Video-rate nonlinear microscopy of neuronal membrane dynamics with genetically encoded probes.
Roorda RD., Hohl TM., Toledo-Crow R., Miesenböck G.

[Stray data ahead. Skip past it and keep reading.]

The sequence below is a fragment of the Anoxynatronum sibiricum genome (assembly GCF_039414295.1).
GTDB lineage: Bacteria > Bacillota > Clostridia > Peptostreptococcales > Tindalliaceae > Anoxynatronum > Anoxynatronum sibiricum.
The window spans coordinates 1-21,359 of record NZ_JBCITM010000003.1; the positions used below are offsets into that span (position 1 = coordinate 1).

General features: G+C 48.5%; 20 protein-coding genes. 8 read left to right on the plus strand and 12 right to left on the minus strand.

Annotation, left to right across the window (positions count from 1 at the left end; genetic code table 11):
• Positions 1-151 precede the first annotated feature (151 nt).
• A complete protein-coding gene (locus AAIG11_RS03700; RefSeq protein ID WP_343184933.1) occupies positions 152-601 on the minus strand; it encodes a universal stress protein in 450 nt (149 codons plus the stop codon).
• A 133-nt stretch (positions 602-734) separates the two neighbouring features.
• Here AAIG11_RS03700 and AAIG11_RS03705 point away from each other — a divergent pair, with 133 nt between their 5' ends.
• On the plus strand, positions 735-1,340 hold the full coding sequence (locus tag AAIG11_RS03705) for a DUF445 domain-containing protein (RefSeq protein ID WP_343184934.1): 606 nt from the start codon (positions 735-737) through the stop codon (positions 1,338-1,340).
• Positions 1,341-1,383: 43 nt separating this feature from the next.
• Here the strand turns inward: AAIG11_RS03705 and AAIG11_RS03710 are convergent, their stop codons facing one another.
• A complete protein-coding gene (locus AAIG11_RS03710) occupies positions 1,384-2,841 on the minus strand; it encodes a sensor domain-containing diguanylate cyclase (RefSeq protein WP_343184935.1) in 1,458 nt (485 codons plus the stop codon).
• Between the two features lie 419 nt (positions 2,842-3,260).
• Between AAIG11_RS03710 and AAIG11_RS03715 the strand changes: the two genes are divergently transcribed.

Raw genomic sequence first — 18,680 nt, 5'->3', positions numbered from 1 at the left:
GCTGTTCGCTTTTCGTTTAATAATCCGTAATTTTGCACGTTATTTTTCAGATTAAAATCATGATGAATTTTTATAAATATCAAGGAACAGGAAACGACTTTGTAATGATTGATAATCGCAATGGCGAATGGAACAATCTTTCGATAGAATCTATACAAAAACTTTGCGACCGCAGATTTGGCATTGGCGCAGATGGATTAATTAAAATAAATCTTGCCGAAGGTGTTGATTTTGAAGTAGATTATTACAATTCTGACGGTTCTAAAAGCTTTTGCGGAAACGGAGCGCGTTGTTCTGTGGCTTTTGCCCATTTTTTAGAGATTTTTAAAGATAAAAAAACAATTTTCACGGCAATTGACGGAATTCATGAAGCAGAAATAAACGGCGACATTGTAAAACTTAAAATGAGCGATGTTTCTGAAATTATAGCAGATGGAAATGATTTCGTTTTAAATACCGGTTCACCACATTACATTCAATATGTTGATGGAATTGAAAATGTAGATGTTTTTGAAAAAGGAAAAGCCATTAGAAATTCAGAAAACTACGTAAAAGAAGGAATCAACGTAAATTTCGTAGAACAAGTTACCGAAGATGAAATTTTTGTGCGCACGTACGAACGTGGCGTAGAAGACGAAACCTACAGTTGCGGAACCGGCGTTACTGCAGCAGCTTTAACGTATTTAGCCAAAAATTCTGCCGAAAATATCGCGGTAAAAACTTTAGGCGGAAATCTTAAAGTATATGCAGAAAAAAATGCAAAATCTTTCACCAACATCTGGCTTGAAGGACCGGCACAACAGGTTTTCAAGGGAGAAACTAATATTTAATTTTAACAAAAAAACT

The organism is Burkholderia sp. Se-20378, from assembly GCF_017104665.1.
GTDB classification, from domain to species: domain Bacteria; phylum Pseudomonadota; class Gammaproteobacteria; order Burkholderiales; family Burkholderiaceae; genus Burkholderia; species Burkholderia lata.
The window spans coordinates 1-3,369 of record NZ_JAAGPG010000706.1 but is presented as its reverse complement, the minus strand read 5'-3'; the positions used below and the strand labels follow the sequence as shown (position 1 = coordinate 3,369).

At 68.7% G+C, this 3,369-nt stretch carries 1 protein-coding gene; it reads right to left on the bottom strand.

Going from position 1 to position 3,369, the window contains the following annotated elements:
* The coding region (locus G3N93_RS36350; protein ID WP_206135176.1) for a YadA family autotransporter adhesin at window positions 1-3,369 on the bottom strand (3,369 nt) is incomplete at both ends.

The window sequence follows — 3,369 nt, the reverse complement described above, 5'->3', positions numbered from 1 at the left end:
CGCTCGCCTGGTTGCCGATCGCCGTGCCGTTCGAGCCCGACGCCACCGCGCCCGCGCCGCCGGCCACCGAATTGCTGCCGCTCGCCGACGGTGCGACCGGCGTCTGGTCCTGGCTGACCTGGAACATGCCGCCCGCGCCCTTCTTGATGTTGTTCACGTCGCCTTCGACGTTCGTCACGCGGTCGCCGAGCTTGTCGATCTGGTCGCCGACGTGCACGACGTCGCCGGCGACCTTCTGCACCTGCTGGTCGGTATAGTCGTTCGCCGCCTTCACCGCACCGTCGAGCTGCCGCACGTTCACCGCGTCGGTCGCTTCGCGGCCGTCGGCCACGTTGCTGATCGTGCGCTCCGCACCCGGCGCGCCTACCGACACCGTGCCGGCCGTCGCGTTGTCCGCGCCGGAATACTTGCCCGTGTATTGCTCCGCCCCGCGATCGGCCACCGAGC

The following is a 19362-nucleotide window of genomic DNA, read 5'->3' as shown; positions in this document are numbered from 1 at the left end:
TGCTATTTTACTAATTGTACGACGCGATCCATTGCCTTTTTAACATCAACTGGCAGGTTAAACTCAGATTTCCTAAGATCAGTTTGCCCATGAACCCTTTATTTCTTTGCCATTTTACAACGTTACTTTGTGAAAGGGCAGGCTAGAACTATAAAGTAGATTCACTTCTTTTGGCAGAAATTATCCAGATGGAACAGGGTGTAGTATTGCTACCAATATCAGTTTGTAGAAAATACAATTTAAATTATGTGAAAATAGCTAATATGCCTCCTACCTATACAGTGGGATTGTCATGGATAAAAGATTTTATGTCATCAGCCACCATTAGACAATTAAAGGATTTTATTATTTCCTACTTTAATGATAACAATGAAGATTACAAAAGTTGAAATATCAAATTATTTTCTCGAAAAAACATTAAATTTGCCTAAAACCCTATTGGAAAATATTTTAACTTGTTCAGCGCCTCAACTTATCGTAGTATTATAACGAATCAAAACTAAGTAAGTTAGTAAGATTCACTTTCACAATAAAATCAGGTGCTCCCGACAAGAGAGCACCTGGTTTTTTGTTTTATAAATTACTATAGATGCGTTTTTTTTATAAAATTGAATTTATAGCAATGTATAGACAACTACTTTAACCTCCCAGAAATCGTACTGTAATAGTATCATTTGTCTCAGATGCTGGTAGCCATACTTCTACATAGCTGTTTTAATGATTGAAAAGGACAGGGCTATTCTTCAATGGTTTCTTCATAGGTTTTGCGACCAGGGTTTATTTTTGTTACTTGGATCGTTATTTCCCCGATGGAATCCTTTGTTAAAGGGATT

Biological membranes decorated with suitable contrast agents give rise to nonlinear optical signals such as two-photon fluorescence and harmonic up-conversion when illuminated with ultra-short, high-intensity pulses of infrared laser light. Microscopic images based on these nonlinear contrasts were acquired at video or higher frame rates by scanning a focused illuminating spot rapidly across neural tissues. The scan engine relied on an acousto-optic deflector (AOD) to produce a fast horizontal raster and on corrective prisms to offset the AOD-induced dispersion of the ultra-short excitation light pulses in space and time. Two membrane-bound derivatives of the green fluorescent protein (GFP) were tested as nonlinear contrast agents. Synapto-pHluorin, a pH-sensitive GFP variant fused to a synaptic vesicle membrane protein, provided a time-resolved fluorescent read-out of neurotransmitter release at genetically specified synaptic terminals in the intact brain. Arrays of dually lipidated GFP molecules at the plasma membrane generated intense two-photon fluorescence but no detectable second-harmonic power. Comparison with second-harmonic generation by membranes stained with a synthetic styryl dye suggested that the genetically encoded chromophore arrangement lacked the orientational anisotropy and/or dipole density required for efficient coherent scattering of the incident optical field.